The International Herald Tribune writes about the newly-opened National Angkor Museum that has drawn criticism for not being really “national” (as it is Thai-owned) or “Angkor” (contains mainly pre-Angkorian relics).
A new museum puts a Thai imprint on Angkor
International Herald Tribune, 02 July 2008
But the new museum has picked up powerful detractors, especially among the tight-knit international restoration community that casts a hypercritical eye over what happens at Angkor.
The name has drawn the most controversy. The vast majority of offerings come either from pre-Angkorian times or from centuries after. Then, as the Siem Reap-based historian Darryl Collins pointed out, an enterprise that is foreign-owned and “primarily interested in turning a profit” can hardly be called national, especially when Cambodia already has a National Museum.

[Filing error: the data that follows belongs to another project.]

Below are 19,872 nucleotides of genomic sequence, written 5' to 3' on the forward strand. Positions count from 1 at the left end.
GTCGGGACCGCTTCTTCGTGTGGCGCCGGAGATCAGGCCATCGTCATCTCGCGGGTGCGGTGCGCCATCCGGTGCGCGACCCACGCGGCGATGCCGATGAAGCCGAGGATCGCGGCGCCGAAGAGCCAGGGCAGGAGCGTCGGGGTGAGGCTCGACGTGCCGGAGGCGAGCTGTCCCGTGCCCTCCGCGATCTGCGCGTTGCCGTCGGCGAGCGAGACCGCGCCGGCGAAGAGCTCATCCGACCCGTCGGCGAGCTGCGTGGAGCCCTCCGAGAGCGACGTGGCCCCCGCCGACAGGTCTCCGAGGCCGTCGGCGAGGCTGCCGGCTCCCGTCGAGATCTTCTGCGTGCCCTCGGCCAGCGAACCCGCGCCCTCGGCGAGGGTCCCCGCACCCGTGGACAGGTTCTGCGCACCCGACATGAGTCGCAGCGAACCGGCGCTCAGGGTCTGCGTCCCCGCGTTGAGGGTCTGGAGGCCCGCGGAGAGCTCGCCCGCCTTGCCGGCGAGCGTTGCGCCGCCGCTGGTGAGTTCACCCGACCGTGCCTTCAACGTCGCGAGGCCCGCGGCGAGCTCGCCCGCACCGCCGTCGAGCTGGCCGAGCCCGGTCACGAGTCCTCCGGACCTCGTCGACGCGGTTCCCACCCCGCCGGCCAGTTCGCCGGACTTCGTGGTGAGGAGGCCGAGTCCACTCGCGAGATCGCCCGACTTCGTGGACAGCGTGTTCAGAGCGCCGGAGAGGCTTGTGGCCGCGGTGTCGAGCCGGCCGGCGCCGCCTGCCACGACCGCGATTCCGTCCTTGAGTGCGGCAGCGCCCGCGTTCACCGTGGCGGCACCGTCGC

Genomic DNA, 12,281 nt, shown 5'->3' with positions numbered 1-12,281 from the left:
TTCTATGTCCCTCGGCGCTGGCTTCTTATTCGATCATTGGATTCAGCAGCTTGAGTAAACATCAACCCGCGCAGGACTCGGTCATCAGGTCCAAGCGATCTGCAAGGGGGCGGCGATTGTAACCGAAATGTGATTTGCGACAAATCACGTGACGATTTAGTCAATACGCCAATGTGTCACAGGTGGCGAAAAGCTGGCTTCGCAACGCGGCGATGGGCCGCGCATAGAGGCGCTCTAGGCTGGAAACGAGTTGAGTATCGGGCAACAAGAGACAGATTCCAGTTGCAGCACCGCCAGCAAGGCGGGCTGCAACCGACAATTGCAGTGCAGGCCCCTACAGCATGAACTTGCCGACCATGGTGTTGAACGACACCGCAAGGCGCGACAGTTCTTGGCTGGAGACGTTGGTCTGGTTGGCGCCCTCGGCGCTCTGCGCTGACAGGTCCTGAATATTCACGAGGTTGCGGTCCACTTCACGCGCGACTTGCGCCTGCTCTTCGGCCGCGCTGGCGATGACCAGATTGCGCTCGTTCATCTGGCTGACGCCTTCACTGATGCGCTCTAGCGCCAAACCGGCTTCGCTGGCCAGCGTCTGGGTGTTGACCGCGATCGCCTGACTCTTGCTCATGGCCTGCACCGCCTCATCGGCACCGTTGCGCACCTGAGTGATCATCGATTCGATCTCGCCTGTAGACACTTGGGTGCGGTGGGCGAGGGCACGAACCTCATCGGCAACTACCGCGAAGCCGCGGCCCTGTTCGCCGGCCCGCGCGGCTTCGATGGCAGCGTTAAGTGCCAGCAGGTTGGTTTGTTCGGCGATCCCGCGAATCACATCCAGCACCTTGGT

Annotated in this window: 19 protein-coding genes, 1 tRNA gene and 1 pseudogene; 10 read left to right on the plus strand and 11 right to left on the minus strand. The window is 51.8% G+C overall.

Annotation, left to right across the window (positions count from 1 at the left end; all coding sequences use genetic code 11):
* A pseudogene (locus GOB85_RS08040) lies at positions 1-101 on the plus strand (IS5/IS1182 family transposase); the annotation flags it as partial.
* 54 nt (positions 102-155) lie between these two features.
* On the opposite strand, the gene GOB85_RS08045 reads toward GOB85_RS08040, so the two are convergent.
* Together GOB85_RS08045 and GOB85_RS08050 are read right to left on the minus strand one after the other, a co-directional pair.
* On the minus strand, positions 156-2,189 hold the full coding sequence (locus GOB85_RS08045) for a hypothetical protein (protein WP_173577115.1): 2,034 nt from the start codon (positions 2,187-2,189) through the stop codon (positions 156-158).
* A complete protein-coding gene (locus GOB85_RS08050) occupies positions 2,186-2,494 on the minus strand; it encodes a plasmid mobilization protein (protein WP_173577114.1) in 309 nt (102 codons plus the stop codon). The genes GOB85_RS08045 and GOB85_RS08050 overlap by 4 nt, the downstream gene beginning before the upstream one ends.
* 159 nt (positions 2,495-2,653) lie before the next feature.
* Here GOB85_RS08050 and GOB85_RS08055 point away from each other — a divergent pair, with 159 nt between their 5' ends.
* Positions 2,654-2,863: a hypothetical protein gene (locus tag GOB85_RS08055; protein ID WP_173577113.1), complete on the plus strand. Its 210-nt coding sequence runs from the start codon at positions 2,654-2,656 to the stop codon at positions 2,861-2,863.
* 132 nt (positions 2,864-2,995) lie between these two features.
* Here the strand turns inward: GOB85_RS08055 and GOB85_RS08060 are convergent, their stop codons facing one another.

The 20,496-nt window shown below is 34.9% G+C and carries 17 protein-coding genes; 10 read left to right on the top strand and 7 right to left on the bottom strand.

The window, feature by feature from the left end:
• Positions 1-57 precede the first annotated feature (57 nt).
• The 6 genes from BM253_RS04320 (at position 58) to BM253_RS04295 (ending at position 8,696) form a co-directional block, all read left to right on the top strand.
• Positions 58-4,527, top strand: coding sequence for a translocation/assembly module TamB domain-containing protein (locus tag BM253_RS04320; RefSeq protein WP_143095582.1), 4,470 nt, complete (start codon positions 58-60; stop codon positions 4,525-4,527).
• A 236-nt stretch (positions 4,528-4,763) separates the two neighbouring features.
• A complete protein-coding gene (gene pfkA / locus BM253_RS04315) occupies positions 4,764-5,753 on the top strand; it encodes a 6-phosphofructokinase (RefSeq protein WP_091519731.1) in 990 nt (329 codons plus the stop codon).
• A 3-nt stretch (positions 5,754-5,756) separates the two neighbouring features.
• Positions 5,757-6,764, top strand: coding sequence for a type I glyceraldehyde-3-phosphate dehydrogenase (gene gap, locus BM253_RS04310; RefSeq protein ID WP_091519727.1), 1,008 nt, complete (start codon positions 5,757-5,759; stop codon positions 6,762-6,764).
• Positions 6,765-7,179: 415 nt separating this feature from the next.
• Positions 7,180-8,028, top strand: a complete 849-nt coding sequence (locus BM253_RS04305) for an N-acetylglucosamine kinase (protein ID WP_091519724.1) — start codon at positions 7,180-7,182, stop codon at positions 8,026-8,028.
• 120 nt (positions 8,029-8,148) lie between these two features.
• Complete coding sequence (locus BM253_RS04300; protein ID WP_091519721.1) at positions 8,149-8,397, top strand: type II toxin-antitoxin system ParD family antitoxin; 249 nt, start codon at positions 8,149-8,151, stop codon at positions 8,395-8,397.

Collins is among those concerned that the new venture will deter tourists from visiting the National Museum in Phnom Penh, with its profusion of Khmer treasures spanning several centuries. For the Cambodian cognoscenti, too, the Angkor National Museum’s appearance on the scene seems ominous, especially given centuries-old sensitivities concerning Thai designs on Cambodian patrimony.